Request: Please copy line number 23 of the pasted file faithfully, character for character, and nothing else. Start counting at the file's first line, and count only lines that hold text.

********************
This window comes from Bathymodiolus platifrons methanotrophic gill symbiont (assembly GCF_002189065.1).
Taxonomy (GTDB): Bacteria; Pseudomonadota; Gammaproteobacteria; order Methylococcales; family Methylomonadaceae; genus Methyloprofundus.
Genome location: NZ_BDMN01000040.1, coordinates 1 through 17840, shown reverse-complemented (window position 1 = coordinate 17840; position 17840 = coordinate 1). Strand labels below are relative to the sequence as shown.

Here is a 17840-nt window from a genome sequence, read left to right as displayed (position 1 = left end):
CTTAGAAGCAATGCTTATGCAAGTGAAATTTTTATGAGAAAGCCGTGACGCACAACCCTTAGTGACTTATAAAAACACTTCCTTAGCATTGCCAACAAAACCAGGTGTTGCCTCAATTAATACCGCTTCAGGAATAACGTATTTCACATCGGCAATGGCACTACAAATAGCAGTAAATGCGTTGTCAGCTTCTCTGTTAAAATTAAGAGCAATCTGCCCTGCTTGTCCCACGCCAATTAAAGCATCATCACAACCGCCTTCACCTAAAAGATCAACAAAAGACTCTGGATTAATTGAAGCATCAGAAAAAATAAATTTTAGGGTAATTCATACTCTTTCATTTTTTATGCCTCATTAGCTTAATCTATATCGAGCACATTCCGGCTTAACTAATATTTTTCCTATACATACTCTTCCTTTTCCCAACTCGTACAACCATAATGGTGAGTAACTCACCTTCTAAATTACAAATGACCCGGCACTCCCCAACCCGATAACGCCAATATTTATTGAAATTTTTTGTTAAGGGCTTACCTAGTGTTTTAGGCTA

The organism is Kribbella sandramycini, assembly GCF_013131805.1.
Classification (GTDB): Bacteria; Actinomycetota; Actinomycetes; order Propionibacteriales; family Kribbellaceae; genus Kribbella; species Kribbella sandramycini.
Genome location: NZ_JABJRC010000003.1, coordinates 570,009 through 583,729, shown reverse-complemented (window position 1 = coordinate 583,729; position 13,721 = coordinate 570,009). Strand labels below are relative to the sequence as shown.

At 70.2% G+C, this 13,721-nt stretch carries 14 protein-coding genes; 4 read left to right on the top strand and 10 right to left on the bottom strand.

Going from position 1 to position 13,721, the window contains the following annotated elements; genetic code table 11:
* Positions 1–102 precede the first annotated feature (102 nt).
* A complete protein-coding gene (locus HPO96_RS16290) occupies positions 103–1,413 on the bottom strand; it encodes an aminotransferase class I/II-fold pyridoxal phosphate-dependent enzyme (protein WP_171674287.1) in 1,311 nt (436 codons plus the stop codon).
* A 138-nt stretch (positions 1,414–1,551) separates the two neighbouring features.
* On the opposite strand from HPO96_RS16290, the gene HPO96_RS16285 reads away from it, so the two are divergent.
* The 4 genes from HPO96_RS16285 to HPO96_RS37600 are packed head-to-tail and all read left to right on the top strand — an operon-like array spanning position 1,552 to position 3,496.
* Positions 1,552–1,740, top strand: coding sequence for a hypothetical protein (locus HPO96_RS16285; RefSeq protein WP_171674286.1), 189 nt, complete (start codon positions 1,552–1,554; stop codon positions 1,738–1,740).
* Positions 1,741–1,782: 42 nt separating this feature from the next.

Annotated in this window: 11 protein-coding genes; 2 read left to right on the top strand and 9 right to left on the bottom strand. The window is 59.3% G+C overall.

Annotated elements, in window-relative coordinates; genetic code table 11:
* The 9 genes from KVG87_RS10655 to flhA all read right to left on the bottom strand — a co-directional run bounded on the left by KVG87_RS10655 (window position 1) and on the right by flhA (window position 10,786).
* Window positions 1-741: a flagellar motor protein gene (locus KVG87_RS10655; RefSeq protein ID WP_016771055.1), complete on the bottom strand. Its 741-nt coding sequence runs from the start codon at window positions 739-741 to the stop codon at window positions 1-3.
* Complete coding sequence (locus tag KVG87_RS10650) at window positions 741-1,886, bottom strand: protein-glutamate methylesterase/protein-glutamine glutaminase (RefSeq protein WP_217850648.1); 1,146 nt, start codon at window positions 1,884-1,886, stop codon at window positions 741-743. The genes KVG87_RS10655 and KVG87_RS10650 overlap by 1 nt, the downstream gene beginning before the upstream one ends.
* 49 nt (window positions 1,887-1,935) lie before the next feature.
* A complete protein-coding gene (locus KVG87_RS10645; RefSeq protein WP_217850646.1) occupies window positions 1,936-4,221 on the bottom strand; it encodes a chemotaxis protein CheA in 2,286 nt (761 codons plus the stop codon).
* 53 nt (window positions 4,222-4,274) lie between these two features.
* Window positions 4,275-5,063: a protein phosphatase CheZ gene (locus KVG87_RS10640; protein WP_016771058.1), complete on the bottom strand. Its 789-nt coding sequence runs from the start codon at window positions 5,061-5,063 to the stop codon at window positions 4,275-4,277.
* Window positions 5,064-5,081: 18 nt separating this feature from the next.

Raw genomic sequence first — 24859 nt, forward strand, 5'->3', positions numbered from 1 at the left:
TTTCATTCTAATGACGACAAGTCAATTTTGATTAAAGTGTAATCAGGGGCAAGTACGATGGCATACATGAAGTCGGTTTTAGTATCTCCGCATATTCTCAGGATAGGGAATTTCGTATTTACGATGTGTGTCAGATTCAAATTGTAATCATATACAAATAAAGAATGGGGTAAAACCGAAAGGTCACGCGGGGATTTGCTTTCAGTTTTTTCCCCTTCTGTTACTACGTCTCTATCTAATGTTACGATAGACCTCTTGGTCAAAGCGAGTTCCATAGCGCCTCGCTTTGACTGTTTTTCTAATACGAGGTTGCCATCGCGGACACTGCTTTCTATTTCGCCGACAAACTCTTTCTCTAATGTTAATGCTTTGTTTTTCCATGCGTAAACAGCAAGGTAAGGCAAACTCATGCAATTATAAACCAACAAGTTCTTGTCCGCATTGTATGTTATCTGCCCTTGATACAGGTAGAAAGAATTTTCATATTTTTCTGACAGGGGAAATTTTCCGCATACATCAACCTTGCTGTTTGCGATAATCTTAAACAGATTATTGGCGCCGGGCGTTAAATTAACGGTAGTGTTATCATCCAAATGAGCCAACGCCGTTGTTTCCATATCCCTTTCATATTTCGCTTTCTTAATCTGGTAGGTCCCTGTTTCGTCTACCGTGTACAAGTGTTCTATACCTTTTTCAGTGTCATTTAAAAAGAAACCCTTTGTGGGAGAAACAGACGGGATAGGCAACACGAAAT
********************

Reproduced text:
* 49 nt (window positions 1,887-1,935) lie before the next feature.